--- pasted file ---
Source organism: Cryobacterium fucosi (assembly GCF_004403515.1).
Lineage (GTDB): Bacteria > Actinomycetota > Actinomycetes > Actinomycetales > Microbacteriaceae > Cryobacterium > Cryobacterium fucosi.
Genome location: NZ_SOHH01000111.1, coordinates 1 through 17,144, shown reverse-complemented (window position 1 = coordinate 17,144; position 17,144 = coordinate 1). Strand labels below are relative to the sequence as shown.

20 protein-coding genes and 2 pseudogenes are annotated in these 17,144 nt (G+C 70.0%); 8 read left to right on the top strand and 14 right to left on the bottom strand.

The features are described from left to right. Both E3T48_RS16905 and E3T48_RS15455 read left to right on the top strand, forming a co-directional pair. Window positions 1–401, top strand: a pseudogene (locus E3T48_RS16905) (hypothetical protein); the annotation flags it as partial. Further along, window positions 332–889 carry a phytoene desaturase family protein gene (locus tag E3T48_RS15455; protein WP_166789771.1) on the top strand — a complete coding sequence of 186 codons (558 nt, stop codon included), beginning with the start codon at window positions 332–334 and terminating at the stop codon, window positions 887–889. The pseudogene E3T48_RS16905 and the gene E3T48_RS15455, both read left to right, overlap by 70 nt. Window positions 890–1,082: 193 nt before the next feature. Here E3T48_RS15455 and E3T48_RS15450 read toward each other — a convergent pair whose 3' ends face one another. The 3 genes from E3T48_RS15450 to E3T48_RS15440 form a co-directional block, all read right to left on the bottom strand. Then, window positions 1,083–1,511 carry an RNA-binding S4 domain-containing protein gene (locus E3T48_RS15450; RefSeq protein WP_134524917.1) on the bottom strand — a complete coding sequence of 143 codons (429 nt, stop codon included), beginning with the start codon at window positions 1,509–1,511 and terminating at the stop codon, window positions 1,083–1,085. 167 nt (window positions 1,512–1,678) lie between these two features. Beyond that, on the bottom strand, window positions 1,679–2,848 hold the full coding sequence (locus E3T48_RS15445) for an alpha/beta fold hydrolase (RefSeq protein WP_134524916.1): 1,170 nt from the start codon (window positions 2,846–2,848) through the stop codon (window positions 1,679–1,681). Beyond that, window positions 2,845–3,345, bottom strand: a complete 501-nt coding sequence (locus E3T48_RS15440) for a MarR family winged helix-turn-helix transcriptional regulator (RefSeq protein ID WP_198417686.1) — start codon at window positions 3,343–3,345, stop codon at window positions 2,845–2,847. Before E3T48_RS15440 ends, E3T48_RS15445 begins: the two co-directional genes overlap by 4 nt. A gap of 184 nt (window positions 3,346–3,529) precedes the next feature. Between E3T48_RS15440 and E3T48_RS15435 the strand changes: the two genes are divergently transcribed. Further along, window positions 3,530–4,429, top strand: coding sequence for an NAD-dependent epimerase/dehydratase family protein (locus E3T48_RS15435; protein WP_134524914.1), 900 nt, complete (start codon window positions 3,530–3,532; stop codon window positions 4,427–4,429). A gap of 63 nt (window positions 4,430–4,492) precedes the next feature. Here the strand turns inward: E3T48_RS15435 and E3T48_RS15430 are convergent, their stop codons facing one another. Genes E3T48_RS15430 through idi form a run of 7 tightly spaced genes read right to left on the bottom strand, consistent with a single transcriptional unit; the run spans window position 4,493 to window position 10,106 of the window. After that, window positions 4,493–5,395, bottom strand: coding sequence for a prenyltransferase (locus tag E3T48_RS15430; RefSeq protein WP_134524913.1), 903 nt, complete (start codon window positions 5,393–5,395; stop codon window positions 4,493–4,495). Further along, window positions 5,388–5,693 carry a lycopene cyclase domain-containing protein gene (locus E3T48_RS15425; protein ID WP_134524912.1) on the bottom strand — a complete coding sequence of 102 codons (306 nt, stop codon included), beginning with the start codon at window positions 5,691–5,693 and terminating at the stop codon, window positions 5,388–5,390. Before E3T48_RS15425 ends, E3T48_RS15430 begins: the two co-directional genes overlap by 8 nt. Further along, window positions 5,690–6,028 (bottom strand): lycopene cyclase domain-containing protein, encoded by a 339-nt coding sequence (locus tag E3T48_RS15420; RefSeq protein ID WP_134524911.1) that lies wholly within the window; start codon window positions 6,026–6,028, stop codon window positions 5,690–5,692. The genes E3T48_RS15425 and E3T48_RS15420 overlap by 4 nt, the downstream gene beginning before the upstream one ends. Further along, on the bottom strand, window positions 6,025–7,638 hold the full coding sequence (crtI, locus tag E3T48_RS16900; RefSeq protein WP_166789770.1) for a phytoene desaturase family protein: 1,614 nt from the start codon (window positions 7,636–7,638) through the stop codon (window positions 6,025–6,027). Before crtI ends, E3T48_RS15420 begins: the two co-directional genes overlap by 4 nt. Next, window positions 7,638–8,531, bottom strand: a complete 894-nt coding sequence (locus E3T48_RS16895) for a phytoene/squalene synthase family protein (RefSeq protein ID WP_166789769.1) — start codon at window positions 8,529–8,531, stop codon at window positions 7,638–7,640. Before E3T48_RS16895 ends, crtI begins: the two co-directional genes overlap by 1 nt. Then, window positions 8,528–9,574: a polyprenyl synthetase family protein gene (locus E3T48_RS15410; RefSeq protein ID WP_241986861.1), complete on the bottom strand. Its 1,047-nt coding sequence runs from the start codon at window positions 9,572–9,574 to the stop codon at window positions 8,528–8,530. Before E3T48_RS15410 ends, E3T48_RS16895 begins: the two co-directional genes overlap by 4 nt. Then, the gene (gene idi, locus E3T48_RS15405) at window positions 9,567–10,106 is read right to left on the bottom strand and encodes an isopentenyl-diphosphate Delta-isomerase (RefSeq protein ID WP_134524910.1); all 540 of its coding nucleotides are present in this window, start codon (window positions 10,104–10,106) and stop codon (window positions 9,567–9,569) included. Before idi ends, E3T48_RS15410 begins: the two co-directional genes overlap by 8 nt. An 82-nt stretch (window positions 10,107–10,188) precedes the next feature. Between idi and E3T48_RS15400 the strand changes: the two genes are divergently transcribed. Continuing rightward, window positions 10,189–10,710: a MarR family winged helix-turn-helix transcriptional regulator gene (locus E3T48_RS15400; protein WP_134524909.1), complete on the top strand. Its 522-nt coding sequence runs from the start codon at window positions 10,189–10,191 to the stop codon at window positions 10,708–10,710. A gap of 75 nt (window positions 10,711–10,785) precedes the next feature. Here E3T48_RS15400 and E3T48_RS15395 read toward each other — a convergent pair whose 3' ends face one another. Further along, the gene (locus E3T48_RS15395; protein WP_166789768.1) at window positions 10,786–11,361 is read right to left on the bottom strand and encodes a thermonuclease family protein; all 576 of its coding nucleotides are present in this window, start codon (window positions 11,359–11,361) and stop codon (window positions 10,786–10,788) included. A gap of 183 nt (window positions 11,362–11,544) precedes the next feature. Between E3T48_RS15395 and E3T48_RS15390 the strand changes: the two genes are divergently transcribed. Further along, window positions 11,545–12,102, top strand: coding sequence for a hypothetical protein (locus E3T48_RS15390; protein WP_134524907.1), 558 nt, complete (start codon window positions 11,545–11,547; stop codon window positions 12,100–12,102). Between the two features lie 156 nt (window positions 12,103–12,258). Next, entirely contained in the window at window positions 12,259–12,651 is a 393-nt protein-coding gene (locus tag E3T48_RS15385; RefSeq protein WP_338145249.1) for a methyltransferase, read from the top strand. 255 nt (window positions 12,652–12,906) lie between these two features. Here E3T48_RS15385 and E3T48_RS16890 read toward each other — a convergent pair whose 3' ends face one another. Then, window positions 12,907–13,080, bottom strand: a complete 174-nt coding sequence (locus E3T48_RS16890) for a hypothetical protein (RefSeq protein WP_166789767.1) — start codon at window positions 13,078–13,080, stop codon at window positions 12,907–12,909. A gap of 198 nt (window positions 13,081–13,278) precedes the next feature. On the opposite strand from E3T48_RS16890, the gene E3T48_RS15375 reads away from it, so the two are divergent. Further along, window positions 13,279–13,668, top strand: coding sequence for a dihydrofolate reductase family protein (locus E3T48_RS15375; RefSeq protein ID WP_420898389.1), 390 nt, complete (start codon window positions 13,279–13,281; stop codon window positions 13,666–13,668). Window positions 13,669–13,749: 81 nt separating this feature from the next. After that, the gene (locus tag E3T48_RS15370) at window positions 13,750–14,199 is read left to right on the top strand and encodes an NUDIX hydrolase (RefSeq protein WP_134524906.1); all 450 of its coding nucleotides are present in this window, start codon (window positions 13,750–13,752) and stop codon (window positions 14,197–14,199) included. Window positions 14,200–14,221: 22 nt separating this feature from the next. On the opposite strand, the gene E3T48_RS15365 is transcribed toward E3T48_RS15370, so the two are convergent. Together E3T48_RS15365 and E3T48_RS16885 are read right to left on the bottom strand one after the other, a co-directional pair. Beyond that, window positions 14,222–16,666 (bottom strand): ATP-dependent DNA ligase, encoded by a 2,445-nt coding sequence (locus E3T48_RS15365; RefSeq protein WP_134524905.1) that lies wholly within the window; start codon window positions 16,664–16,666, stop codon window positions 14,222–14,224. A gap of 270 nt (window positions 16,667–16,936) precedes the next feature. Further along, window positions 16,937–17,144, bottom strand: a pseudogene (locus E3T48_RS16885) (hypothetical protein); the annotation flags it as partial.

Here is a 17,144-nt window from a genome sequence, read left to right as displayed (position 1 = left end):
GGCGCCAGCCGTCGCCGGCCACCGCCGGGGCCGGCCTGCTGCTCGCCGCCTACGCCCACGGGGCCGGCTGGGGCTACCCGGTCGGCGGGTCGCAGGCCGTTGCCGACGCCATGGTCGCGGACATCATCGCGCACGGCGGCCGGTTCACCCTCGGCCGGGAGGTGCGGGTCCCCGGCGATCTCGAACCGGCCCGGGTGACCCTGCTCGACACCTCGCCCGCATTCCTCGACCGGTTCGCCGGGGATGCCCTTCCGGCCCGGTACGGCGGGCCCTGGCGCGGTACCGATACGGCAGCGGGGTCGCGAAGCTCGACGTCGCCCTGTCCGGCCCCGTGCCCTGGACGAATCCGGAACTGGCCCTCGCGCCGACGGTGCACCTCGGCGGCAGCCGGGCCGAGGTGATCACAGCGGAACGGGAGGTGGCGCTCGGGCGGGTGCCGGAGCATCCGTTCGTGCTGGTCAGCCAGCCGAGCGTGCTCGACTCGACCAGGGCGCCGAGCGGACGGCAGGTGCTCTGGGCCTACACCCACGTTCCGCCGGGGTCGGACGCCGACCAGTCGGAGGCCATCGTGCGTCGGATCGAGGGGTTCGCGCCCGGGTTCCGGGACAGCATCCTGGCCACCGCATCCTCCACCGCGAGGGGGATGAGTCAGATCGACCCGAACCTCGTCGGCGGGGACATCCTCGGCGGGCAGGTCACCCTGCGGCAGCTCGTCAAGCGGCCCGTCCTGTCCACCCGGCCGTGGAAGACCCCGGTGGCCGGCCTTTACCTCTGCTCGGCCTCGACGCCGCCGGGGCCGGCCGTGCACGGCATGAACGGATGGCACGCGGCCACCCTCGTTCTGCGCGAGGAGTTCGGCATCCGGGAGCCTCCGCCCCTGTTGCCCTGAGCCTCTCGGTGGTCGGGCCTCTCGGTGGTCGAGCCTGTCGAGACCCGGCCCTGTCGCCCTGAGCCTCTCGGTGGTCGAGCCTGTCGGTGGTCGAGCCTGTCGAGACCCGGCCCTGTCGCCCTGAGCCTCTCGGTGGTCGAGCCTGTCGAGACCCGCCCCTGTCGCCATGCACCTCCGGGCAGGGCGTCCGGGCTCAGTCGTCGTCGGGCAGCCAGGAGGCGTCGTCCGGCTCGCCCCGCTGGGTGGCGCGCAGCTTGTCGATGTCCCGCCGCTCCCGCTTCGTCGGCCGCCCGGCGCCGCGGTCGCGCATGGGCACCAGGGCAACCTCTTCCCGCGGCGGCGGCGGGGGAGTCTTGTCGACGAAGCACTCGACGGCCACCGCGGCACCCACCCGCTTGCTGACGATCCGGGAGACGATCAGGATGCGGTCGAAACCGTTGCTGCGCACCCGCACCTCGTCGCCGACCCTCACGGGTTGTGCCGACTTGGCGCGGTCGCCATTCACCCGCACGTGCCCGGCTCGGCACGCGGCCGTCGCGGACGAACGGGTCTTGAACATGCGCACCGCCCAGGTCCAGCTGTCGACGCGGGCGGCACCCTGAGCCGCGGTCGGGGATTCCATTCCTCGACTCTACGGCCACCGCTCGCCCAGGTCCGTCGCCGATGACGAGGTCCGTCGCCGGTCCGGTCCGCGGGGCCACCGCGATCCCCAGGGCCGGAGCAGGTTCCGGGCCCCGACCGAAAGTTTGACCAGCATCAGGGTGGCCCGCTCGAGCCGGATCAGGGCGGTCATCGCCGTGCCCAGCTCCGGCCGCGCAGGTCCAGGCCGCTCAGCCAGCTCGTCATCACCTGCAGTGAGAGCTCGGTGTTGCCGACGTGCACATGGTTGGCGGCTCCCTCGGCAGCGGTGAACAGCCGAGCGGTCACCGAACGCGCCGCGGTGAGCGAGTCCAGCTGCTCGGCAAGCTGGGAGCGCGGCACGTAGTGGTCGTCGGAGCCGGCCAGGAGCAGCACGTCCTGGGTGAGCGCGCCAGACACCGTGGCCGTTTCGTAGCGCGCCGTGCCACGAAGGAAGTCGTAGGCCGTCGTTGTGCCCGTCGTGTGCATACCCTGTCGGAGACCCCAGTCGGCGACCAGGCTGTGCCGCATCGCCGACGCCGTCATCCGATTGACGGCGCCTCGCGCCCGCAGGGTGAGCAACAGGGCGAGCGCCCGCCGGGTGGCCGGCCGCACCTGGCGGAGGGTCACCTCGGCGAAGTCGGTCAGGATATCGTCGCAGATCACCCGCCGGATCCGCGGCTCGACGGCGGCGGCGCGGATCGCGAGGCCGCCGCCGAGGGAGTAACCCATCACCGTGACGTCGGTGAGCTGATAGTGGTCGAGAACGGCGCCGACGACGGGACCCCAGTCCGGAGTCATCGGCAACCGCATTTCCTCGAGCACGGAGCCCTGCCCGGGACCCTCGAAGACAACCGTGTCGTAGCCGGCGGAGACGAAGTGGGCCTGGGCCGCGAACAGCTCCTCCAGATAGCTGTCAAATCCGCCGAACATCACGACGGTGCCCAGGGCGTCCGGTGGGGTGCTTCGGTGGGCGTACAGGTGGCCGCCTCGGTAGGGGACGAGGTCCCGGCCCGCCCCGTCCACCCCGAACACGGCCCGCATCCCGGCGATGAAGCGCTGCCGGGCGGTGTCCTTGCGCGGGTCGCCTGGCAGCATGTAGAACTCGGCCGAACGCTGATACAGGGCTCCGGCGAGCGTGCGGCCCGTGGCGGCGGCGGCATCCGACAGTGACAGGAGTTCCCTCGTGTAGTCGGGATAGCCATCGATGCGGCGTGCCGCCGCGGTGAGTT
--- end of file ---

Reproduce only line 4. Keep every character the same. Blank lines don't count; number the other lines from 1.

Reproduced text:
20 protein-coding genes and 2 pseudogenes are annotated in these 17,144 nt (G+C 70.0%); 8 read left to right on the top strand and 14 right to left on the bottom strand.